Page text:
Now move on to your color-coded time-suckers. Is one particular color sticking out? What is taking the most time out of your life? Compare the most prominent color in your time-suckers list to the ranked color key off in the margin....do these line up? If so, you rock and your time is well-delegated. If your answer is no, that's ok. We're gonna fix it.
Scale your time-suckers. What I mean is, give yourself a number, like 10, and write it next to your top category. Now reduce that number by 1 and write it alongside your second category. Continue until your categories are numbered.
Mine looks like this:
Family - 10
Self-Improvement - 9
Friends - 8
Health - 7
Money - 6
Now start counting your colored time-suckers and force yourself to cross off enough time-suckers to comply with the number allowances listed in your key. So for me, I prioritized an allowance of 10 Family time-suckers (I only had two listed, whoops), but only 5 Home time-suckers - I had to cross 11 Home-related time-suckers off my list! Seriously!
This is eye-opening. If purple equals family and is your #1 priority, and social life is yellow and is your #5 priority, you should have more purple than yellow on your list. Do it. Cutthroat.
And no guilt. This is YOUR life, not your friend's, not your mother's, not your neighbor's....yours. Your time should reflect your priorities because you will never have enough time to do it all. And if that means not hosting Christmas because you want to use that time to make life magical for your children, then so be it. No ragrets.
Dang you, Netflix, I love you so bad.
One of my biggest challenges with time management is the ease and simplicity of relaxing these days. It is way too easy to curl up on the couch while my kids are sleeping and get sucked into endless TV series.
The problem with this relaxation method, though, is that no matter how good it feels at the time, I always end up feeling unproductive, guilty, and frazzled afterward. Like "Jen, if you'd worked on your book instead of watching Mad Men, you might not be so pissed about needing to work a job you don't like to make money right now." I'm not saying it won't be hard. This entire self-sufficiency challenge is hard. But it will be worth it.
Try coming up with relaxation methods that check two boxes at once...like yoga (relaxation and health), or reading (relaxation and self-improvement), or gardening (relaxation and food and health), or sewing (relaxation and clothing and self-improvement) or trying a new recipe (relaxation and food and health), or playing a game with your kids (relaxation and family), or joining a volleyball team (relaxation and social life), or making homemade candles to sell (relaxation and money).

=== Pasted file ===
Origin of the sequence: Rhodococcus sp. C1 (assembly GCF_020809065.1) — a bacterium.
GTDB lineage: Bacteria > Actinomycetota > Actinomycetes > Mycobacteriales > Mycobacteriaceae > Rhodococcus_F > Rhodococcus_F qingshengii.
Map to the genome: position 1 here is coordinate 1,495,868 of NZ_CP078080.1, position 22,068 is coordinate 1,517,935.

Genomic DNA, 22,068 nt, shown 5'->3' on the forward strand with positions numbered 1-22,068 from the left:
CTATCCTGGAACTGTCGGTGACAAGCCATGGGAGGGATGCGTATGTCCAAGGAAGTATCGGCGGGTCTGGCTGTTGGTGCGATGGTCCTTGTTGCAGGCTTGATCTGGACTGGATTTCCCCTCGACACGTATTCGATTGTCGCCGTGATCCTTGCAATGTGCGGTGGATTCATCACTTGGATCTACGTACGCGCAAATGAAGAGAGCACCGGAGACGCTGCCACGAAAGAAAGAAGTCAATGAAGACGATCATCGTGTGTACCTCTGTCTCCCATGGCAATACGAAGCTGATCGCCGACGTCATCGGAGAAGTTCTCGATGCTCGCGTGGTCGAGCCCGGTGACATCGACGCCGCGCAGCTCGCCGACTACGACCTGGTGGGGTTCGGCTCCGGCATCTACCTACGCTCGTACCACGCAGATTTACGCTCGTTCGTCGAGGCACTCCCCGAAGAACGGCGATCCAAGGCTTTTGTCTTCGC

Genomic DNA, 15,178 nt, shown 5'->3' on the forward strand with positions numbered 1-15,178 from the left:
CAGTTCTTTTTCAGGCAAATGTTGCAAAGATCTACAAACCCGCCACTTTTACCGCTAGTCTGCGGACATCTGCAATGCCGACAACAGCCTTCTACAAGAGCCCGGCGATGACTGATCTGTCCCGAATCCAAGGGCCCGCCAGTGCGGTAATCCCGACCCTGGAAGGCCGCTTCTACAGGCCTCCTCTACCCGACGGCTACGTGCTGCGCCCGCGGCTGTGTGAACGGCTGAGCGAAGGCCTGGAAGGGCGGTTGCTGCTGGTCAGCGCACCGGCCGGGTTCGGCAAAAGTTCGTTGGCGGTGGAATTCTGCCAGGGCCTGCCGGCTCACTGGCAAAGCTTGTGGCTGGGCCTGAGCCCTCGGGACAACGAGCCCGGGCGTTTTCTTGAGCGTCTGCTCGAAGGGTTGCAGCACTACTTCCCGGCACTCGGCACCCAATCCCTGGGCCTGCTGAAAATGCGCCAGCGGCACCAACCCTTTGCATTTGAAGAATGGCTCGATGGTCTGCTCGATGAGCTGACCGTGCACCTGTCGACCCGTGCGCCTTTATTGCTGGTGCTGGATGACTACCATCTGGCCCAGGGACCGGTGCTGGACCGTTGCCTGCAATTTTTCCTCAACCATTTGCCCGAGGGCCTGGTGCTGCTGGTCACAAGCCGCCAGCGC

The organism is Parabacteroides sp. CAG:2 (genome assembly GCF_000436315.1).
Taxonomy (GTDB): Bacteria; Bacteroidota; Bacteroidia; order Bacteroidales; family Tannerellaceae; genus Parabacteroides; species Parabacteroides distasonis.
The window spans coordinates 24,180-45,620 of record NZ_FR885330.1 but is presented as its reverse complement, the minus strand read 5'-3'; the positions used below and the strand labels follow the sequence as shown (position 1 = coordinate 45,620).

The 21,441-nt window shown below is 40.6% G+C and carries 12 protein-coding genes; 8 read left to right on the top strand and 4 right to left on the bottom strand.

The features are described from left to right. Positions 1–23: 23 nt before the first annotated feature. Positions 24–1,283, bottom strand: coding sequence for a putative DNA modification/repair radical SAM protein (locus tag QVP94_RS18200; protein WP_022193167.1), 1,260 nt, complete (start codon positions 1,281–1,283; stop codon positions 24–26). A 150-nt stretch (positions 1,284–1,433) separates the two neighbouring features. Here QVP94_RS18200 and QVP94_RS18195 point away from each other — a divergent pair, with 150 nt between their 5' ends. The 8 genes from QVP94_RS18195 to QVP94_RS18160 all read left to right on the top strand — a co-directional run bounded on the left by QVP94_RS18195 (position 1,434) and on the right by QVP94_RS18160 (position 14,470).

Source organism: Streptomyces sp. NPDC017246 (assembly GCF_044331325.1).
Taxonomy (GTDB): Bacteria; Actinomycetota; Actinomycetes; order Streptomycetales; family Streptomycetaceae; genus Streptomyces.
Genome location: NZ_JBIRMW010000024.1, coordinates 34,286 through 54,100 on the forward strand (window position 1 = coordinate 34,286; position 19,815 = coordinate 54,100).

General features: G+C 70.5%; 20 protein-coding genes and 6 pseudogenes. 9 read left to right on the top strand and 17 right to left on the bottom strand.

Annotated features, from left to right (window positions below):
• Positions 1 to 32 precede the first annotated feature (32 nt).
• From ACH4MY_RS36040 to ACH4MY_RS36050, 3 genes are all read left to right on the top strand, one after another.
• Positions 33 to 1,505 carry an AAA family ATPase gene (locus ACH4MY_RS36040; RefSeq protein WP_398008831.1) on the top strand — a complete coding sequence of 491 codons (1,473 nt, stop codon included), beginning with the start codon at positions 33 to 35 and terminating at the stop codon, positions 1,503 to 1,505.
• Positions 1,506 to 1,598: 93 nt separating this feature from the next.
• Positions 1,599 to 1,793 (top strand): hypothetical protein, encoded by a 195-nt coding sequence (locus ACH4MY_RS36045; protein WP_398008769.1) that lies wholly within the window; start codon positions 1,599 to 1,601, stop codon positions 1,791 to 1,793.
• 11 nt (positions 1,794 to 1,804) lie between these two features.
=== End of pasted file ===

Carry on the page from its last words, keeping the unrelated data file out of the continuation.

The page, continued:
I love Netflix, I really do, but Netflix doesn't fit into any of my top priorities. It's simply a time-sucker. It's gotta go. After I finish Mad Men, of course.
Get Help, Shorty
So I find it dang near impossible to clean, cook, watch the kids, and work all at the same time. I wish I could, but I can't, at least not well. Everyone needs a little help sometimes. I know, I know, this is a self-sufficiency post, as-in, SELF, moi, nobody else....but even homesteaders depend on others from time to time. Community is important so lean on it if you need to.
Does your neighbor have a snowblower? Ask him if he'll snowblow your driveway in exchange for some cookies or fresh chicken eggs. I promise the cookies will take less time than hand-shoveling your whole driveway. Not feeling the kids today? See if you can enroll them in a daytime activity through your local park district or swap a playdate with another mom (even better, organize a playdate at grandma and grandpa's house - cha-CHING!). Not sure you can hack a full week of work? Take a vacation day because who cares. Or if you're like me and you don't have vacation days, swap shifts, move hours around, and rearrange your calendar so you can get the day off that you need. It's ok to need help sometimes. Take it where you can get it.
My last boss would tell me pretty consistently that if a task was taking me too long, I wasn't doing it right. "You don't need to work faster," he would tell me, "you need to work smarter." I always wanted to punch him when he'd say that. I would always be on like hour 7 of a problem I couldn't solve and he'd sneak up behind me and be like "Work smarter."
It's true, though. I hate to say it, but he's right. Sometimes we need to step back and view the problem as the teacher instead of the student, especially when we're just starting out and we're lacking confidence.
Just because the recipe says you need to add butter doesn't mean you need to. And it's certainly not worth the trip into town to grab some. Figure out another way. And yes, it would be easier to skip sanding and just slap on some primer and paint...but do you really want to be repainting in a couple months because your paint peeled right off? And is an hour commute actually worth the money you make at your job, or can you ask for a raise or find something closer to home? Do the kids really need to do a cheap craft at their holiday party, or can you talk the PTO into letting you take them outside for a scavenger hunt? Work smarter. Challenge the standards. Make your own rules. And hopefully save yourself some time.
What are your favorite time management tools? I'd love to hear about it in the comments down below. Thank you, lovely readers, for reading :)
Did you miss a Self-Sufficient Life series post? Don't worry! Here's what we've covered so far: